Throughout history women have shown themselves to be natural entrepreneurs, and in modern times, the BRW Rich Women list illustrates that the entrepreneurial spirit of women continues.
Female entrepreneurs are no different to their male counterparts, in that they have contributed, and continue to contribute, to the economy, society and the nations in which they live. Despite the enormous successes that these businesswomen and innovators have achieved in the 21st century, one of the biggest challenges they face is securing funding to establish or grow their business.
A Lack Of Funding Support
Female entrepreneurs are on the rise.
The Australian Women Chamber of Commerce and Industry conducted a study of 3,000 women in 2013. It was found that while female business managers had risen by 8.9 per cent, 50% of the participants were in need of more funding if they were to continue to develop their business.
In what is both a positive and negative – that is, showing the resourcefulness and determination of these women – most of the women in the survey started their business with less than $5,000.
A Gender Issue
So, why do they have funding problems?
Why are women not able to access the funds they need to grow their business?
According to research findings, one of the reasons for not being able to access funding lies in the old-age challenge of gender inequality.
A recent American study by the Harvard Business School, Pennsylvania’s Wharton School, and MIT’s Sloan School, found that only 7% of all venture capital funding in the United States has gone to companies led by females.
By itself, this 7% figure is certainly troubling, but when coupled with other study findings, the results look even worse. The same researchers also found that when a pitch to obtain funding for a business idea was presented at both highly experienced angel investors and average individuals, both groups selected more pitches from males than females. (The win rate was even higher when the individual pitching was an attractive male!)
The “Lack of Fit”
So what is this gender issue and female entrepreneurship all about?
According to research, the reason for females winning fewer pitches lies in the “lack of fit” phenomenon – an occurrence first referred to by NYU psychologist Madeline Heilman.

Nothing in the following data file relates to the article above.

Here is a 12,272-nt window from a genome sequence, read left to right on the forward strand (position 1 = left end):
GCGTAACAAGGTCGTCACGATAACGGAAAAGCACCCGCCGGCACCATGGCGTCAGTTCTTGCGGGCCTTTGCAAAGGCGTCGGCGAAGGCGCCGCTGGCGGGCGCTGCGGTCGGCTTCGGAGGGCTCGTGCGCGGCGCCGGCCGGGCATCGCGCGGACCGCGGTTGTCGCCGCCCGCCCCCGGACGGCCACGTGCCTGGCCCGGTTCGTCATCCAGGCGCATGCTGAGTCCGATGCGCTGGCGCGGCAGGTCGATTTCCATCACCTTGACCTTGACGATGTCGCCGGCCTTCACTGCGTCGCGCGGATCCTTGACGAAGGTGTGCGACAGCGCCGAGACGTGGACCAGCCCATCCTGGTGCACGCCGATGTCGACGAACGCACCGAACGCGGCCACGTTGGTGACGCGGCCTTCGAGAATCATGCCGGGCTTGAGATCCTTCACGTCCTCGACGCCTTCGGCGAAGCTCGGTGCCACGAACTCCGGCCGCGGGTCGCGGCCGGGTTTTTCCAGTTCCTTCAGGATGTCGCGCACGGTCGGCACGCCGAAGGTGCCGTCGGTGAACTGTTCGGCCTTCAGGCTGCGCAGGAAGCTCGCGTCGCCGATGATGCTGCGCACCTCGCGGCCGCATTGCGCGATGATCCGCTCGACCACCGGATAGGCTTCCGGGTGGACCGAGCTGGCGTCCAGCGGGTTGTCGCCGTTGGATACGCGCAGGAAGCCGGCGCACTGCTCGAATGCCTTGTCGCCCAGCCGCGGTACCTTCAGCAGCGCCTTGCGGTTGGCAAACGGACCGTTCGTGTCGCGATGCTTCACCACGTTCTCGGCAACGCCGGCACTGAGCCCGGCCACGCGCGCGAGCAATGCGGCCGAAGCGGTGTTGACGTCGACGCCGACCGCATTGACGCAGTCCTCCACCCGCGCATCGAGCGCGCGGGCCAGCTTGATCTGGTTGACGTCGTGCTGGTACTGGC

It relates to how stereotypes of gender affect how women are viewed and valued in the work environment. In other words, the lean towards men can be explained by the fact that males are more often associated with being entrepreneurs, rather than women. As such, when the female goes in for the pitch, a “lack of fit” works against them from the start.
Tips For Acquiring Funding
Despite the “lack of fit”, female entrepreneurs are making headway and, as we all know, the world is changing. Female entrepreneurs can undertake a range of activities to ensure they increase their wins.
Some of the simplest of these include:
• Relationships and Networking. Attend industry events, expos and tradeshows to network, learn about the industry and share information and knowledge.
• Advisory Board. Not only can forming an advisory board for your company increase your potential to acquire funding, in many cases industry knowledgeables/board members will also become investors.
• Solid Pitches. Ensure your pitch is the strongest it can be. Be engaging, determined, and carefully analyse all aspects of your pitch.
• Have Answers at the Ready. Anticipate what investors are going to ask you. They will want to know financial details, and they will want to see that you understand those financials. An ‘idea’ is simply not good enough; make sure you have the evidence to support your numbers.
While funding challenges for female entrepreneurs remain an obstacle to business establishment and growth, the good news is that the issue has been acknowledged, and the with that acknowledgement, changes are sure to follow.